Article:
Professor Shelley Lumba

Shelley Lumba

Assistant Professor


Campus

St. George (downtown)

CSB Appointment

Full

Research Areas

Developmental Biology, Genetics / Genomics, Molecular Biology, Plant Biology, Systems Biology

Education

Ph.D. University of Toronto 2007
BSc Hon, University of Toronto 2000

Primary Undergraduate Department

Cell & Systems Biology

Graduate Programs

Cell & Systems Biology

Research Description

The Lumba Research Group is interested in the molecular mechanisms underlying dormancy and germination in parasitic plants like Striga. In Africa, S. hermonthica is the most destructive Striga species by parasitizing major food crops such as sorghum, rice and millet and causing yield losses in the range of 30 to 100%. Striga infestations adversely affect the lives of over 100 million people in 25 countries. Understanding the molecular mechanisms that underlie dormancy and germination in the Striga seed is essential to developing strategies to combat Striga. These molecular mechanisms, however, are poorly understood. We apply systems biology approaches to integrate genomic, transcriptome and protein-protein interaction data to generate signalling networks underlying germination in a parasitic model, Striga and a non-parasitic model, Arabidopsis. To generate protein interaction datasets for Striga and Arabidopsis, we have developed a “tabletop interactome” method consisting of high-throughput, binary yeast two-hybrid studies. Our particular focus is on signalling networks of plant hormones such as SL (strigolactone), GA (gibberrellic acid) and ABA (abscisic acid), which are known to play critical roles in the decision to germinate. By generating signalling networks at the protein level, we are closer to a cellular understanding of germination processes in plants. Further comparisons of signalling networks between Striga and Arabidopsis will also reveal clues to the evolution of a parasitic lifecycle. Our goal is to take advantage of these differences to develop strategies that prevent Striga from germinating and infecting its host.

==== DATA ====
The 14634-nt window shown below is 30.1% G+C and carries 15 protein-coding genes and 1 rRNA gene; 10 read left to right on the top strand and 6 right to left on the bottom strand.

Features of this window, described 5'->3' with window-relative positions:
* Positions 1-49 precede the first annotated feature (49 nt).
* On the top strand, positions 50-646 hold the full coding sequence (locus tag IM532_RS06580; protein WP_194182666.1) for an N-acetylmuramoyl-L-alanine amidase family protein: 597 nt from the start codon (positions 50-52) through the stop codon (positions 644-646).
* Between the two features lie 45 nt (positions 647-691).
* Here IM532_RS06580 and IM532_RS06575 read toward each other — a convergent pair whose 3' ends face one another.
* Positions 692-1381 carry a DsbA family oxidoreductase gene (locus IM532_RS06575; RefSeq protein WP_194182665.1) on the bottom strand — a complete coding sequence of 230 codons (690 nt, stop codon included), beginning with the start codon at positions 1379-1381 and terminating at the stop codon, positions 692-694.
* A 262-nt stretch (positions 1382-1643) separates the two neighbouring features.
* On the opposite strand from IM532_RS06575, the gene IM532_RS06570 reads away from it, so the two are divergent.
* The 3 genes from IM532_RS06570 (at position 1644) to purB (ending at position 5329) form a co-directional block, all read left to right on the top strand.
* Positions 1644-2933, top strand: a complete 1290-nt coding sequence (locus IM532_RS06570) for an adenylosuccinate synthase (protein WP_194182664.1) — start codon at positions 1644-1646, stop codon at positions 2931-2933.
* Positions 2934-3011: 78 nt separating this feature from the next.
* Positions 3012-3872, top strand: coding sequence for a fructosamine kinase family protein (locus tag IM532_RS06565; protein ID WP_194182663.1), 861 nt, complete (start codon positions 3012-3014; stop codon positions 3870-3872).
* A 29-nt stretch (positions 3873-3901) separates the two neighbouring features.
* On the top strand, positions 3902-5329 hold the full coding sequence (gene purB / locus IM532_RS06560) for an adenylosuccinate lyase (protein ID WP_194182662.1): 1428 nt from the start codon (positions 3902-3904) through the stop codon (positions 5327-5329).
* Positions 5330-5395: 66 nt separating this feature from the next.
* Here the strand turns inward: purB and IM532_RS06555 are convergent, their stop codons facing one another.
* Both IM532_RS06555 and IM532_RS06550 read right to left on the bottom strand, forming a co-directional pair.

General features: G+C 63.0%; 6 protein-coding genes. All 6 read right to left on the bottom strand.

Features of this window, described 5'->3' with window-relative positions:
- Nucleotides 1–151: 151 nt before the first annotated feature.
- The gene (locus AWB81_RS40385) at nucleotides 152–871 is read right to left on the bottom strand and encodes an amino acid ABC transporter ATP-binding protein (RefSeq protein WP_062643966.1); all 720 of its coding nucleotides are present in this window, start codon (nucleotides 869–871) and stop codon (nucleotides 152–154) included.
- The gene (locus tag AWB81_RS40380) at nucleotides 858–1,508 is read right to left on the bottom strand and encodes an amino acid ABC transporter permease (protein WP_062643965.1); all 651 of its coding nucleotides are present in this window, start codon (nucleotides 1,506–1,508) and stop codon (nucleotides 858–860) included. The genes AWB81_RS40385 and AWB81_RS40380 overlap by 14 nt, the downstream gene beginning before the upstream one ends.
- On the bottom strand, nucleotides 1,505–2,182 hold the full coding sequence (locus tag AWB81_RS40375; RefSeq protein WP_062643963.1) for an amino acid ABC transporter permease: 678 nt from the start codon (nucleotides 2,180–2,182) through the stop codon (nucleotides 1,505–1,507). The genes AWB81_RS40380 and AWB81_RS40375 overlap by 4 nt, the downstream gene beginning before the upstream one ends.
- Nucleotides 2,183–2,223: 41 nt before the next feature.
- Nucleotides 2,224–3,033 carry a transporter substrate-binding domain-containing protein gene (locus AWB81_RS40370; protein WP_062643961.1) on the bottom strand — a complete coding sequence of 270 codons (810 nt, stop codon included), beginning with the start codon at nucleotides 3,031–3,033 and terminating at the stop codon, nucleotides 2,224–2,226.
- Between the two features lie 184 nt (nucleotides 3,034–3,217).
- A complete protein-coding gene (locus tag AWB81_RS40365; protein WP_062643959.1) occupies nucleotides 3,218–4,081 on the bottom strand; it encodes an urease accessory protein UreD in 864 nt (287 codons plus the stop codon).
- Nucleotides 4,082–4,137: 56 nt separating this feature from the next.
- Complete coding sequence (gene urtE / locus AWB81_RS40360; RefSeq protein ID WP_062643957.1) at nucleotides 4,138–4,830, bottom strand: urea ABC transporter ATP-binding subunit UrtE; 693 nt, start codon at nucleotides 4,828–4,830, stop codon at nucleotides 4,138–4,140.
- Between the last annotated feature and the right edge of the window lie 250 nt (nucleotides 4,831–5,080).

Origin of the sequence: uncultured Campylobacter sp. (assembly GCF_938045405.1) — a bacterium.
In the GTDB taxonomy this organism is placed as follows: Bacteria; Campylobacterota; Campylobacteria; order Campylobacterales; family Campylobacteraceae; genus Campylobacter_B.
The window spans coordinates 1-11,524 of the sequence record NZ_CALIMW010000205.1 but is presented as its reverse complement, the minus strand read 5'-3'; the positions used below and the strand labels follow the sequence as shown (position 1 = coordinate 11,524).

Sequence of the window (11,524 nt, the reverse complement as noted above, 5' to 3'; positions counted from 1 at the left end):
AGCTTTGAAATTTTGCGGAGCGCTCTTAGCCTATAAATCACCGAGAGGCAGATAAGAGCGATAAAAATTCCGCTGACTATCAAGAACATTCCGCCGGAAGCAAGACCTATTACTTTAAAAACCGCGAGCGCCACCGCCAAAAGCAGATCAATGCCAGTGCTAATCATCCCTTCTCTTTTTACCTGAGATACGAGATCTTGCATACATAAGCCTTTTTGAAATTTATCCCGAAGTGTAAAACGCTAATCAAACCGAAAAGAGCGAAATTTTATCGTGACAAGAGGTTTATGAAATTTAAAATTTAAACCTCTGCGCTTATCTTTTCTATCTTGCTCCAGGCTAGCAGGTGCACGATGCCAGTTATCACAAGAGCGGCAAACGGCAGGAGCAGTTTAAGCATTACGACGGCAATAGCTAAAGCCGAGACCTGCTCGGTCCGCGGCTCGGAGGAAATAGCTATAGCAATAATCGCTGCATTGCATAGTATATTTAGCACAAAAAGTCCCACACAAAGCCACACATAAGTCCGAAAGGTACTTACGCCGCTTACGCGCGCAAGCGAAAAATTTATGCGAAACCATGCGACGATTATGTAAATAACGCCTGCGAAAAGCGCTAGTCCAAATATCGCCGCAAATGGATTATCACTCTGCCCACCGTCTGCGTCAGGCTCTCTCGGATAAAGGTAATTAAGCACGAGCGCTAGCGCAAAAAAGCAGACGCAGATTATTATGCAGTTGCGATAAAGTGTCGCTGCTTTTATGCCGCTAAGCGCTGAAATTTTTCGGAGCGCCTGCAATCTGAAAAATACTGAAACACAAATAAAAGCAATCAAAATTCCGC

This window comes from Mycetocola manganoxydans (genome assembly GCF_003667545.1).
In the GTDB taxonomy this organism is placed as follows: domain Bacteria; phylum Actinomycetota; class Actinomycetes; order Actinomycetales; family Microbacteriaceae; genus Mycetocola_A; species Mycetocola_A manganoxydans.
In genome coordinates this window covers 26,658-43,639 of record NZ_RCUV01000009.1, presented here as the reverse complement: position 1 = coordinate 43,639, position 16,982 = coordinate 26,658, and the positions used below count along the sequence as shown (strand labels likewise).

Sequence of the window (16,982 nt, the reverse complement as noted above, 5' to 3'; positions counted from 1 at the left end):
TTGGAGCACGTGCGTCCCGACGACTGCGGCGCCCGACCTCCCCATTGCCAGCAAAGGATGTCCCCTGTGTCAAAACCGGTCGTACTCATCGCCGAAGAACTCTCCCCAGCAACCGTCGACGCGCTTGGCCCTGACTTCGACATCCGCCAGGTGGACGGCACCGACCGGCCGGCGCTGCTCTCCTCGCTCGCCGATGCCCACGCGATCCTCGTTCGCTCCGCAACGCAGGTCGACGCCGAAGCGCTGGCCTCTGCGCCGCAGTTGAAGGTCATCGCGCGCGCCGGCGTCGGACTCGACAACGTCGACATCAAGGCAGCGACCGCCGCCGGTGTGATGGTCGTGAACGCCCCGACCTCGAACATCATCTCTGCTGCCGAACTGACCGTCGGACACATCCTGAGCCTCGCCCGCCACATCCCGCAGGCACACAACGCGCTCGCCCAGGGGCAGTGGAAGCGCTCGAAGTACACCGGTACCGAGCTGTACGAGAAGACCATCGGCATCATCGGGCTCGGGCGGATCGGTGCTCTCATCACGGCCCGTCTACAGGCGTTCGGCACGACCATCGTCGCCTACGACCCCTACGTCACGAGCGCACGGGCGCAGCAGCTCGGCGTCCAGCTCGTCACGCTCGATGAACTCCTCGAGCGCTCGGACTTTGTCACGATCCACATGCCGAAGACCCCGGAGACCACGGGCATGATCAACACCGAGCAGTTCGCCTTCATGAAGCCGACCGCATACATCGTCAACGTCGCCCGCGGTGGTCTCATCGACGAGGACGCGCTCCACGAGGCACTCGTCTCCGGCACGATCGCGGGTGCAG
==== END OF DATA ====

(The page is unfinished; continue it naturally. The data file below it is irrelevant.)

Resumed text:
Contact Information

Office Phone: 416-978-8262
Office: ESC4069
Lab: ESC4065
Lab Phone: 416-978-0563
Email

Mailing Address

Department of Cell & Systems Biology
University of Toronto
25 Willcocks St.
Toronto, ON M5S 3B2
Canada

Visit lab’s website


Recent News

Cannabis’ Hermaphrodite Conundrum

Guest post by Hayley McKay The commercial cannabis industry is facing a looming problem: it doesn’t have the ability to cultivate cannabis…

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CSB Year in Review: Top Stories of 2020

As the year comes to a close, we look back on the achievements of students, staff, and faculty in the Cell and Systems Biology Department. Here are…

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Parasitic plant study by Professor Shelley Lumba reveals unexpected pathway to germination of witchweed seeds

The crop fields of sub-Saharan Africa have fallen under a spell cast by the witchweed Striga hermonthica. Every year, this parasitic plant targets…

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Publications

2021

Three mutations repurpose a plant karrikin receptor to a strigolactone receptor

Arellano-Saab A, Bunsick M, Al Galib H, Zhao W, Schuetz S, Bradley JM, Xu Z, Adityani C, Subha A, McKay H, de Saint Germain A, Boyer F, McErlean CSP, Toh S, McCourt P, Stogios PJ, Lumba S
2021, Proceedings of the National Academy of Sciences, 10.1073/pnas.2103175118

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2020

SMAX1-dependent seed germination bypasses GA signalling in Arabidopsis and Striga

Bunsick M, Toh S, Wong C, Xu Z, Ly G, McErlean CSP, Pescetto G, Nemrish KE, Sung P, Li JD, Scholes JD, Lumba S
2020, Nature Plants, 10.1038/s41477-020-0653-z

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2004

The transcription factor FUSCA3 controls developmental timing in Arabidopsis through the hormones gibberellin and abscisic acid.

Gazzarrini S, Tsuchiya Y, Lumba S, Okamoto M, McCourt P
2004, Developmental cell, 7, 373-85, 15363412

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